Six Sigma is another model for improvement. The term comes from the use in statistics of the Greek Letter (sigma) to denote Standard Deviation from the mean. 6 sigma is equivalent to 3.4 defects or errors per million.
Six Sigma is a measurement-based strategy for process improvement and problem reduction completed through the application of improvement projects. This is accomplished through the use of two Six Sigma models: DMAIC and DMADV.
- DMAIC (define, measure, analyze, improve, control) is an improvement system for existing processes falling below specification and looking for incremental improvement.
- DMADV (define, measure, analyze, design, verify) is an improvement system used to develop new processor products at Six Sigma quality levels.
Emergency Department example of Six Sigma use:
The ED is often the first entry point for a community to the hospital, thus it is the place where positive or negative perceptions of the hospital initially may be formed. North Shore University Hospital in Forest Hills, N.Y., addressed this issue by initiating a Six Sigma project aimed at improving the patient experience in its Emergency Department. The project team took on the problem of excessive wait times in the ED while struggling at the same time with rising Healthcare costs and increasing volumes of patients. The results have been impressive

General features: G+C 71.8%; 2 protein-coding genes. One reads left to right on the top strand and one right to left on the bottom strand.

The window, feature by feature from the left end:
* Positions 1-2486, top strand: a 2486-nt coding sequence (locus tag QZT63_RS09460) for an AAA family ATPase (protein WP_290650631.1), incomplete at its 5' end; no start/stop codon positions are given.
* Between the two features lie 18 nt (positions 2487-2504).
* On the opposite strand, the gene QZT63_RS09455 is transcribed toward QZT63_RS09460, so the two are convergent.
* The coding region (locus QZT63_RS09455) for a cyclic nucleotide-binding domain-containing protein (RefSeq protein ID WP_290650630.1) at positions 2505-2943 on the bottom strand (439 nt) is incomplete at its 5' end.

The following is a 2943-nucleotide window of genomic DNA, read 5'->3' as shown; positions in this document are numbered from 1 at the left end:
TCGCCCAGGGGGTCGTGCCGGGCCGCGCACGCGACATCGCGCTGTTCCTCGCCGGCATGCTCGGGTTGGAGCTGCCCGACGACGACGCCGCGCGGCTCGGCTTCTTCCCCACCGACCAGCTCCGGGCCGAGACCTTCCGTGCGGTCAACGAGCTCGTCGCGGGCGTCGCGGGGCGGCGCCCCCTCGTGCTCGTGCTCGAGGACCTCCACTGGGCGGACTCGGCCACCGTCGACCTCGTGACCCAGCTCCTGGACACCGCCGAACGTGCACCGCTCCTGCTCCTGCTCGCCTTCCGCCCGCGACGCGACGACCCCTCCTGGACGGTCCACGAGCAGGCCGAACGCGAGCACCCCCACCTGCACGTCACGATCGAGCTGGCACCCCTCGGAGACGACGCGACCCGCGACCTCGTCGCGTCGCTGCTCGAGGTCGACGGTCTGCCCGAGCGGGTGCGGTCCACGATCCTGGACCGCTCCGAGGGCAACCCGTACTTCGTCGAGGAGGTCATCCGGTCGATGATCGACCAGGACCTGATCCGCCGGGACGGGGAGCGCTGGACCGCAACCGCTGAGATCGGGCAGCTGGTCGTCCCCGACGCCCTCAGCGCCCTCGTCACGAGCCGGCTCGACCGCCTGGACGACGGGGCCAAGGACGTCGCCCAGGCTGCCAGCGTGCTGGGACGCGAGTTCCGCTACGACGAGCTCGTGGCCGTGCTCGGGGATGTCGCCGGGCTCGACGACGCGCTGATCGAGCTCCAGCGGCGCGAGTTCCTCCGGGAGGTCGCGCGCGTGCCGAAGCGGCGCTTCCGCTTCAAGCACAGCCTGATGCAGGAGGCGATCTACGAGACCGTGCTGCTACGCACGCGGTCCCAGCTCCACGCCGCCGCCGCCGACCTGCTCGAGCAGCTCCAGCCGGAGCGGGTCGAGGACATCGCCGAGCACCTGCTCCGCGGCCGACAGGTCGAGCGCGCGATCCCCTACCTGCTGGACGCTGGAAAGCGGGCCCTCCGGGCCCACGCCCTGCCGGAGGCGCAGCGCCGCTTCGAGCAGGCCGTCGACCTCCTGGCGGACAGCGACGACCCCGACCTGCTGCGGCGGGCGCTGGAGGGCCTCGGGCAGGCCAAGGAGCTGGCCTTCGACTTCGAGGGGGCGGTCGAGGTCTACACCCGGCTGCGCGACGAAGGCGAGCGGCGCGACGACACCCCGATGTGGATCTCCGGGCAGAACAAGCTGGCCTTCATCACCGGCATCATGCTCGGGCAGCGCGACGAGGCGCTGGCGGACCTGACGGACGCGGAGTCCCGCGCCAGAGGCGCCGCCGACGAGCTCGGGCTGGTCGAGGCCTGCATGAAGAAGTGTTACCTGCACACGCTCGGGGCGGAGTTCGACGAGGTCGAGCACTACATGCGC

Cardiac Cath Lab use of Six Sigma:
Cardiac catherization labs represent a significant capital investment for many hospitals. Realizing a return on this investment is increasingly challenging, given the introduction of advanced technologies and limitations in reimbursement. To meet the challenges and maintain fiscal health, hospitals are pursuing strategies such as Six Sigma, lean and change management techniques to improve throughput, maximize equipment utilization and increase efficiency.
Reducing Coding Errors with Six Sigma:
Like a detective, Pam Thomson probed the mysteries of CPT coding errors in the pulmonary medicine department at University of Virginia (UVA) Medical Center, looking for hard evidence of what went wrong and why. Were coding errors correlated with the time of day, day of the week, or workload? Was something amiss in the physician/coder interaction that produced the code? Were errors related to some fundamental misunderstanding of a specific type of code that caused consistent overcoding or undercoding?